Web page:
EgyptAir Crash Update
Earlier this month, EgyptAir Flight 804 disappeared over the Mediterranean Sea. There were 66 people aboard, including crew. The flight departed from the Charles deGalle Airport in Paris at 11:09 p.m. on May 18. Its destination was the Cairo International Airport in Cairo, Egypt. It was last heard from at 2:27 a.m. the following morning, crossing over Greece. Some wreckage from the plane has been recovered, but none of it has included its flight data recorder (FDR), also known as a “black box.” These devices, installed in all commercial aircraft, are indestructible and are crucial to aiding investigators determine what happened just moments before an accident.
Despite the lack of solid evidence, many suspect an act of terrorism. This is because of current instability in the region. So far, however, no group has come forward to claim responsibility, which is unusual but could be because a group is planning a bigger attack. (Some are pointing to 1994’s Philippines Airlines Flight 434, an attack that was not claimed because the planners hoped to use an improved version of a bomb in a bigger attack.) But Egypt president Addul Fattah al-Sisi made a statement that there was, “no particular theory we can affirm right now.”
Dig Deeper Authorities say that it will take at least a month to deliver a preliminary report on what investigators have learned so far. Keep an eye on this story, including any links to either terrorist groups or signs pointing toward an accident.
Are Facebook’s “Trending Topics” Biased?
It would probably not surprise you to learn that more than a billion people use Facebook as their primary source for news—personal and global. Browsing the “trending topics” scroll is the way we find out about natural disasters around the world, which celebrities have died, and new developments on the campaign trail. These all sound like stories with straight-forward facts, but what about other topics like social issues and political commentary? Who decides what information makes it into your feed?
Facebook was recently accused of bias. Technology blog Gizmodo recently ran a story where former Facebook employees admitted that they routinely “suppressed” stories with a conservative-bent. This concerns those who are looking to influence the American public, as the site continues major influence over the “national (and international) conversation.” In response, Facebook said that it uses an algorithm that identifies topics that spike in individual posts. CEO Mark Zuckerberg chimed in on the subject with a statement saying that the topics chosen to trend are subject to “rigorous guidelines” and that the company is “conducting a full investigation to ensure teams upheld the integrity of this product.”
What Do You Think? If you are on Facebook, take a scroll through your trending topics. Are there any that strike you as potentially biased? Which ones? How do you think Facebook should respond to such allegations? Explain your answer.
Refugees Win Fight to Attend NY High School
In Utica, New York (located about four hours north of New York City), refugee students claim they have been illegally blocked from attending a local high school. Represented by the New York Civil Liberties Union, six of them filed a class-action lawsuit against the Utica school district and recently won. The plaintiffs claimed that the school district deliberately diverted refugee students to other programs–like English as a Second Language (ESL) or General Educational Development (GED) preparation classes–and missed out on opportunities to earn a diploma.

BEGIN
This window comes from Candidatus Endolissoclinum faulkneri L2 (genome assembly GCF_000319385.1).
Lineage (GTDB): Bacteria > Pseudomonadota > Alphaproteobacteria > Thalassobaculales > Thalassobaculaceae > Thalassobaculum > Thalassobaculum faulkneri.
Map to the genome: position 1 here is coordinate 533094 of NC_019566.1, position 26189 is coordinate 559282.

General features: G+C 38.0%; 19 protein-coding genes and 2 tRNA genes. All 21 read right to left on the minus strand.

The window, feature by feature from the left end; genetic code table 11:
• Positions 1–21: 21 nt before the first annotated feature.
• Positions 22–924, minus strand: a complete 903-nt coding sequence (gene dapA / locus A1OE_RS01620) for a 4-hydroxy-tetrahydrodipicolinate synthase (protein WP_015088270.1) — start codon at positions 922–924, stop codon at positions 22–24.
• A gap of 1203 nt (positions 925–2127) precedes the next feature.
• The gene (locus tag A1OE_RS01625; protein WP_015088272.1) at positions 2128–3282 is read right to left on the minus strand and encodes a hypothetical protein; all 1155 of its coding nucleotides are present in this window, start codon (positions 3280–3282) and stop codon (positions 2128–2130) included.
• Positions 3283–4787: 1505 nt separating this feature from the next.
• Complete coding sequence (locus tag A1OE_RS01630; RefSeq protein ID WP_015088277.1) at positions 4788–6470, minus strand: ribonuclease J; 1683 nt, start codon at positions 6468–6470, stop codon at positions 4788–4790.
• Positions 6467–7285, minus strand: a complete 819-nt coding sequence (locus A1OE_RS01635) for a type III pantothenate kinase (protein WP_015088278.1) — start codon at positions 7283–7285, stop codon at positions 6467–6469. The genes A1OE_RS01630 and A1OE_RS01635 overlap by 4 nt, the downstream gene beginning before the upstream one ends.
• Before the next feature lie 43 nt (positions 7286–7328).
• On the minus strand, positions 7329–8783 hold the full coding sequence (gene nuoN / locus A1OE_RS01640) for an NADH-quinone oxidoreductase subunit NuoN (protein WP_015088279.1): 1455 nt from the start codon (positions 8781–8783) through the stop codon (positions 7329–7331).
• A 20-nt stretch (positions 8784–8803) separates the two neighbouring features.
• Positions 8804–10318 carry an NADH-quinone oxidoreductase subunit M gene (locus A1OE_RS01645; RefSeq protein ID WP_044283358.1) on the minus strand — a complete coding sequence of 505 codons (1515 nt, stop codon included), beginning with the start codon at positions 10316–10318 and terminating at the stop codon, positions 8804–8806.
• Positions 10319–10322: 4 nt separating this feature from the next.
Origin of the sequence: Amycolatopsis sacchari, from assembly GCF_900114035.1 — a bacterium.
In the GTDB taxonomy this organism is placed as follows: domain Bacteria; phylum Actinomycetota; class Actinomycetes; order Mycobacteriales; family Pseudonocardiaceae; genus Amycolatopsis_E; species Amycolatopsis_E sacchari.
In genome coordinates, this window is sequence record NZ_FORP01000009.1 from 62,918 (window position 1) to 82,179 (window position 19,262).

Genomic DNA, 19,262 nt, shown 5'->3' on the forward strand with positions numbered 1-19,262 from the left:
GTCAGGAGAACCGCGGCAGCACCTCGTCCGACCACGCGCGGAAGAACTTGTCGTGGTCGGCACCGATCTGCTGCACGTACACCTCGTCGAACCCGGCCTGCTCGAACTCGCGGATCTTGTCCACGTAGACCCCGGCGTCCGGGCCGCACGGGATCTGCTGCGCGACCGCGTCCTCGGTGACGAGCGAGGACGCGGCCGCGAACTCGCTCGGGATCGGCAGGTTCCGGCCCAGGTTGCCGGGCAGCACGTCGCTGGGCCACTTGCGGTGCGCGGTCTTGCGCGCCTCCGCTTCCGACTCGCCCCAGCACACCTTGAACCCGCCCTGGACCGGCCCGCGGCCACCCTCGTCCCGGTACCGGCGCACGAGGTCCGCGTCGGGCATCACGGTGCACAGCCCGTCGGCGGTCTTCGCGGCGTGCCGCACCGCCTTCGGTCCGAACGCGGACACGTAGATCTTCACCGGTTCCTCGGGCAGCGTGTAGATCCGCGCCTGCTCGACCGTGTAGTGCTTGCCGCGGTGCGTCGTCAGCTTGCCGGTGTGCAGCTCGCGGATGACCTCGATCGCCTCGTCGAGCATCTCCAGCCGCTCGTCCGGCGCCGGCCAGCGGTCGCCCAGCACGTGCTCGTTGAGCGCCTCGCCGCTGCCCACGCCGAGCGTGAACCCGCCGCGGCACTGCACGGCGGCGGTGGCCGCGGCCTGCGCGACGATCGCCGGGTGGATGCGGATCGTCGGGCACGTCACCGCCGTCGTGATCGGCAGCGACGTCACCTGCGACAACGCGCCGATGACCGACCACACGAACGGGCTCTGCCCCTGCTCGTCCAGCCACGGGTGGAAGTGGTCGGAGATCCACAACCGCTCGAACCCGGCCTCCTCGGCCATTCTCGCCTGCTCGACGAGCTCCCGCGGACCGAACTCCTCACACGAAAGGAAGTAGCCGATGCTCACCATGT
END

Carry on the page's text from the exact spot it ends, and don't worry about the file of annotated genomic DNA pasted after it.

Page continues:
In the state of New York, every child is guaranteed the right to a free public education until the age of 21. The court ruled that by encouraging the refugees away from traditional programming, the Utica school district was in violation of the 1982 Supreme Court ruling, Plyler v. Doe. The recent ruling will lead to the implementation of procedures that will ensure that all eligible refugees will be made aware of their right to attend high school and that school administrators are properly trained on how to enroll the students.
Dig Deeper The Utica school district is involved in another lawsuit (filed by the New York state attorney general). Find out the details and determine if the case above had any impact on its outcome.
British Town’s Annual “Weigh In”
Most towns have traditions that have been passed down for generations. Some are logical and some seem to exist only because it’s always been done. The British town of High Wycombe, England seems to fall in the latter category with its annual “weigh in.” Each year, the town’s officials are subject to being weighed on brass scales in the middle of the town square. Those lighter than the year before are applauded, while those who are not are chided.
The practice goes back hundreds of years, when a heavier official literally implied that they were “growing fat on the taxpayer’s dime.” The tradition of a public weighing is said to have begun at the urging of a visiting monarch, who observed that the mayor had overindulged in drink. The ceremony continues to draw quite a crowd. Both ingoing and outgoing mayors—Khalil Ahmed and Mohammed Hanif, respectively—managed to elicit cheers for keeping weight off. But not all 22 officials were so lucky, receiving jeers and boos for being heavier than last year.